As the sky got increasingly hazier, around 9.30, the pressure was on to finally find M81 and M82. That portion of Ursa Major was almost overhead by this time, and all but the brightest stars were invisible due to the thickening cloud. But our patience paid off when we eventually found the two galaxies, both visible in the same field of view. As we took turns at the eyepiece, a few of us strained to see the two faint deep-sky objects, but they were made more apparent by ‘tapping’ the telescope, which can draw the eye’s attention to fainter objects as they wobble in the field of view, (I’ve used this method on some very faint NGC galaxies when observing from dark sky sites in Shropshire). I made a rough sketch in my observation book from memory before I drove home (picture 4). M81 is 7.9 magnitude, with M82 quite fainter, at 8.8. Both galaxies are quite accessible through 10×50 bins under rural dark skies, but with thin cloud and a semi-urban sky, I think the 12” mirror did very well in capturing the faint light from these galaxies.
By now, there were only five of us left, and we took a quick group photo around the Tom Collier scope, and all agreed we’d done some useful observing and had packed quite a lot into the hour and a half time window that the weather allowed us.
About a week ago I listed the Messier objects from my observation notes, and said I might have missed a few. I’m now thinking I might have missed more than a few, because I’ve found some objects I didn’t list, in my recent constellation photos. So I’m putting the photos here.
But before that, here’s the Beehive Cluster last night, or Preasepe. Preasepe means ‘The Manger’ in Latin. According to Wikki.
And then there’s the Little Beehive cluster, in Canis Major, a constellation we had a talk on recently at the Wolverhampton Astronomy Society.
..and lastly M47. Which is in Puppis, a hardly visited constellation for me, but I got interested after reading …. Puppis/ˈpʌpɪs/ is a constellation in the southern sky. Puppis, the Poop Deck, was originally part of an over-large constellation, the ship of “Jason and the Argonauts”, Argo Navis, which centuries after its initial description was divided into three parts, the other two being Carina (the keel and hull), and Vela (the sails of the ship). Puppis is the largest of the three constellations in square degrees. It is one of the 88 modern constellations recognized by the International Astronomical Union.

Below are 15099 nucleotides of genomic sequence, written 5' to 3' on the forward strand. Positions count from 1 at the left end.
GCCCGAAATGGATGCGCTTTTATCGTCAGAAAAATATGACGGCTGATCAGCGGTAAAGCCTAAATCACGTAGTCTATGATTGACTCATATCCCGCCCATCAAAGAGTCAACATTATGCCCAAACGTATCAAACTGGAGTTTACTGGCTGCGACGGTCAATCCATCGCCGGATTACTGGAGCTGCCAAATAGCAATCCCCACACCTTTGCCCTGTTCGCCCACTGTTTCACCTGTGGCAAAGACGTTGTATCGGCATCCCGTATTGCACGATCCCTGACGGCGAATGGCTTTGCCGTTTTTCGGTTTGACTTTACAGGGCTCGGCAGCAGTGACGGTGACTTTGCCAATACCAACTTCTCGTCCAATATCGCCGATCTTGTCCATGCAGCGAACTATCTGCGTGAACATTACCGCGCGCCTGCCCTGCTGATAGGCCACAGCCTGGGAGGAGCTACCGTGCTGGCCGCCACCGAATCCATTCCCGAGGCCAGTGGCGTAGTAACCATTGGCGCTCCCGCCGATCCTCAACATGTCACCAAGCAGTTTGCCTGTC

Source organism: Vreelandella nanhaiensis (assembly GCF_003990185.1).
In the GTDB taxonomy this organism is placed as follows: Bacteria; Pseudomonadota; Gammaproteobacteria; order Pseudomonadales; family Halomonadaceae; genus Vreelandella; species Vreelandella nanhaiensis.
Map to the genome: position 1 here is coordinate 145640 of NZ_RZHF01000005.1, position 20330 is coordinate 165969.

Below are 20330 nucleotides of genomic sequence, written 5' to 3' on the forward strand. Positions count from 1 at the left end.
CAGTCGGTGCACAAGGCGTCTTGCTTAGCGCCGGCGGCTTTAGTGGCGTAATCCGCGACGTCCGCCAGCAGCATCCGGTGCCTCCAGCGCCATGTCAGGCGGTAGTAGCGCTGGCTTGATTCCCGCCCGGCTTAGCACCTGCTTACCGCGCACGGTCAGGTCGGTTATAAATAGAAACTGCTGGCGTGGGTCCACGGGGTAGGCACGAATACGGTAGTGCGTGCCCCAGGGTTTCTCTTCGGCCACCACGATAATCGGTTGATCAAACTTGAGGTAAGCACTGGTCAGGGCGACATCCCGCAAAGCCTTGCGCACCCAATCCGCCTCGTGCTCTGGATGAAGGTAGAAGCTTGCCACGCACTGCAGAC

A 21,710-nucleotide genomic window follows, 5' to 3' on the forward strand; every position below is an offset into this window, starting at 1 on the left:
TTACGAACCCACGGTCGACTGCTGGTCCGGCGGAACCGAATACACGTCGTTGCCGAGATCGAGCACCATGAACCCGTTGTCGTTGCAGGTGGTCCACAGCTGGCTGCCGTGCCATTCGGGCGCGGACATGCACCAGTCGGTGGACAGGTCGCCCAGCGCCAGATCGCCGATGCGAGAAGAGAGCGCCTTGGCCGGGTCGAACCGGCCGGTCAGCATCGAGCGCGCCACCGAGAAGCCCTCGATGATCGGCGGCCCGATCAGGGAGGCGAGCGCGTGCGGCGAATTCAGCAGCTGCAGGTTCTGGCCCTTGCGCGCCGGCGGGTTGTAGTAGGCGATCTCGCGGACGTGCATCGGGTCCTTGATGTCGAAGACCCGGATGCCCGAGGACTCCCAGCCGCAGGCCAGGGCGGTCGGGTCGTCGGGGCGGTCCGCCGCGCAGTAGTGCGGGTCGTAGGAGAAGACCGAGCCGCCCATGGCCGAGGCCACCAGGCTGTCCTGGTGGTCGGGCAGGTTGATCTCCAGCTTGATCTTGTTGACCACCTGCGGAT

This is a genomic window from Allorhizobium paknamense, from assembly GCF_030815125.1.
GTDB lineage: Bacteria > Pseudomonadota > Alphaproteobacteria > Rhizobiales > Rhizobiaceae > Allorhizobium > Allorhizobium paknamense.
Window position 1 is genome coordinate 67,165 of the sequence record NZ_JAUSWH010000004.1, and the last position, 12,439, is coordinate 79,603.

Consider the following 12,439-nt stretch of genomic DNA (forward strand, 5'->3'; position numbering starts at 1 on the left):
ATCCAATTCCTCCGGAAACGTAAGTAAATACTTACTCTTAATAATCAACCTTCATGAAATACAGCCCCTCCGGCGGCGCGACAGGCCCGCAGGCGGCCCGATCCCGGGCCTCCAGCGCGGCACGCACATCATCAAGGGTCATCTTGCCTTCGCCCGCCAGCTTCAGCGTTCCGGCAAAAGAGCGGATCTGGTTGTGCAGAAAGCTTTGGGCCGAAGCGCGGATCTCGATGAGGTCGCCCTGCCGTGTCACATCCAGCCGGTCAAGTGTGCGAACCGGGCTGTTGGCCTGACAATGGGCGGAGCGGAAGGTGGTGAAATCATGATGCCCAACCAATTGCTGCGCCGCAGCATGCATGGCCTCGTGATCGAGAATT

Gamma Leonis is also called Algeiba, and it’s a binary star system. I’ve been reading about them this morning, because last night it was clear enough to do some more constellation photography, and I was looking at the two ‘doubles’ in Leo. Leo’s quite nicely placed for observation now, around 11pm last night it looked fine from the site near Tong. The double in the top bright star (Adhafera) can be seen, but the other double can’t.
As I understand it, Adhafera is a telescopic/binocular double, but Algeiba is a true binary system. This sort of thing is important to remember when showing people stuff through the telescope. I’ve never really thought much about the differences between binary and telescopic doubles, but I’m going to research them.
I see Adhafera has a double that’s Known as 35 Leo, this star is separated from Adhafera by 325.9 arcseconds (from Wikki). Which compares with the 35 arcseconds of distance between the two in Albireo, (my most visited ‘double’).